Date of Award

1990

Document Type

Dissertation

Degree Name

Doctor of Philosophy (PhD)

Department

Chemical Engineering

First Advisor

Arthur M. Sterling

Second Advisor

Wei-Yin Chen

Abstract

The effect of fuel type on reburning of a simulated flue gas containing 1000 ppm of NO is studied. Stable nitrogen species concentrations are provided for reburning experiments with five fuels in a premixed, laminar flow reactor. The reactor was operated at atmospheric pressure and gave a maximum gas temperature of approximately 1100$\sp\circ$C for a residence time near 0.2 seconds. The experimental facility used to collect this data is described including a novel coal feeding device. A new gas chromatographic method used to analyze fixed-nitrogen species is described. For each of the five fuels, the fixed-nitrogen speciation as a function of stoichiometry is studied. The first three fuels, methane, hexane, and benzene, demonstrate the influence of fuel type on homogeneous gas-phase nitrogen chemistry. The last two fuels, lignite coal and bituminous coal, introduce heterogeneous and catalytic effects as well as fuel-bound nitrogen. For lignite coal, the heterogeneous reduction of NO on char and the catalytic conversion of HCN to NH$\sb3$ are shown to be important contributors to N$\sb2$ formation. For lignite coal and bituminous coal the gas-phase nitrogen speciation is separated by origin using isotopically labelled N$\sp{15}$O and GC/MS for isotope separation. Probability analysis is used to show that significant NO reduction occurs through non-NO mechanisms. Nitrogen evolution for both coals is observed to be delayed beyond the onset of NO conversion to N$\sb2$.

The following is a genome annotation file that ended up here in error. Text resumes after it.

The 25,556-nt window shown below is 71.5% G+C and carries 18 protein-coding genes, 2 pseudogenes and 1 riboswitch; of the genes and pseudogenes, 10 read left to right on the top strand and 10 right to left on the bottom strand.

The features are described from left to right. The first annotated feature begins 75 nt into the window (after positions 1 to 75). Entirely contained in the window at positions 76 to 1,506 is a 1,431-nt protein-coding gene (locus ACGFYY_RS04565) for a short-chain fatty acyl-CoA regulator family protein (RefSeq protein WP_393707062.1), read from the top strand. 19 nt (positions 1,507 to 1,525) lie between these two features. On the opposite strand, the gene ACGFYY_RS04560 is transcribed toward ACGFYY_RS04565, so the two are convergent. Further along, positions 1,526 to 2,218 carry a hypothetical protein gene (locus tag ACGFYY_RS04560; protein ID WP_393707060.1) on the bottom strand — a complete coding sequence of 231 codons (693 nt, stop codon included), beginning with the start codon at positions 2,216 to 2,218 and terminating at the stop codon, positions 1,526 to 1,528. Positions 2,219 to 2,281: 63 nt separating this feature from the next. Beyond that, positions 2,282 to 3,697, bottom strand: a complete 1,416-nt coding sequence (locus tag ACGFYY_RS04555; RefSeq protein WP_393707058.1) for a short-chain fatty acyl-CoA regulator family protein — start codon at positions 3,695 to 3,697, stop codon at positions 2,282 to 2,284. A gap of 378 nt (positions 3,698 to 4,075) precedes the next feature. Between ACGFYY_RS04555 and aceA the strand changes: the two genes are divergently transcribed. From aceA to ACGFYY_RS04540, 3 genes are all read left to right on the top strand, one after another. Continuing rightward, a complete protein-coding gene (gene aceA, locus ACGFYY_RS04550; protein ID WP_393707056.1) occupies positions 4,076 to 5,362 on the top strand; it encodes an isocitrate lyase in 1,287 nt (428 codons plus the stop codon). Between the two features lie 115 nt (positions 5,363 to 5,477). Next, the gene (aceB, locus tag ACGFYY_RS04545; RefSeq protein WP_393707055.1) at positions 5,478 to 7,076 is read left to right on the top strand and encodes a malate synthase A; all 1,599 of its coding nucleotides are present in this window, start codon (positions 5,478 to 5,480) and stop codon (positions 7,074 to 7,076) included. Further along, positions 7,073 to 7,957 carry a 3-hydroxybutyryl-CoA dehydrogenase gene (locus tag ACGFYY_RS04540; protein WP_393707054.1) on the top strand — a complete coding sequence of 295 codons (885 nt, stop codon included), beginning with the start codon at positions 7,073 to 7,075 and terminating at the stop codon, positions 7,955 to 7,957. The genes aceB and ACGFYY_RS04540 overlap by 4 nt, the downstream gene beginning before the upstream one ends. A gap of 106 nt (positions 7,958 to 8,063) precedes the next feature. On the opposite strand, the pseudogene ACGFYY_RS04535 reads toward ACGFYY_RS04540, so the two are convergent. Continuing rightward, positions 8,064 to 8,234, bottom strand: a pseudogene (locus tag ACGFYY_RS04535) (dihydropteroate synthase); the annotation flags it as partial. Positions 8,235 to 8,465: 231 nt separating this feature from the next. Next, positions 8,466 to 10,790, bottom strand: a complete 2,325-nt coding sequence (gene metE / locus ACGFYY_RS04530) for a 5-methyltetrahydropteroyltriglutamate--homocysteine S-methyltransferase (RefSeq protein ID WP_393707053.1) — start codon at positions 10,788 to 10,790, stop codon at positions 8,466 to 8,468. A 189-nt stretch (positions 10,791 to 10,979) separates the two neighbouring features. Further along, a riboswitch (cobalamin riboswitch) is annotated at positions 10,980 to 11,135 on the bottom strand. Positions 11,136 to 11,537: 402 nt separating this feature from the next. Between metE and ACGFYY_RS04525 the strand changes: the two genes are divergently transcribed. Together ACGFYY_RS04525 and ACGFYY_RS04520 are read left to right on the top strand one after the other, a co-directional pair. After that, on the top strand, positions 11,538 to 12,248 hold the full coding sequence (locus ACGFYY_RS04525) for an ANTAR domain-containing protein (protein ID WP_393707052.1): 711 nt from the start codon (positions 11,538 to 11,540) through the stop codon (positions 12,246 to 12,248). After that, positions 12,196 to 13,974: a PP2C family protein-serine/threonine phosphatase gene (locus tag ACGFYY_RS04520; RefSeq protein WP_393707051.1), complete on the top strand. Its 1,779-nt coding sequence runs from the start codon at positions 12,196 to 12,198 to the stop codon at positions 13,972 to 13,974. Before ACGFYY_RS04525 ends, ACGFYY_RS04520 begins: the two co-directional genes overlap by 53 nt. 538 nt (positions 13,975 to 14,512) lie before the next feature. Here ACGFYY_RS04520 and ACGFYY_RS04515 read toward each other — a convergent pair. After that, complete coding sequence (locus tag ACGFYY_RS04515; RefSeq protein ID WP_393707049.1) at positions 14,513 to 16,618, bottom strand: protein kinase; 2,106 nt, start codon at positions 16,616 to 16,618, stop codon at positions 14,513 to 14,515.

Pages

182

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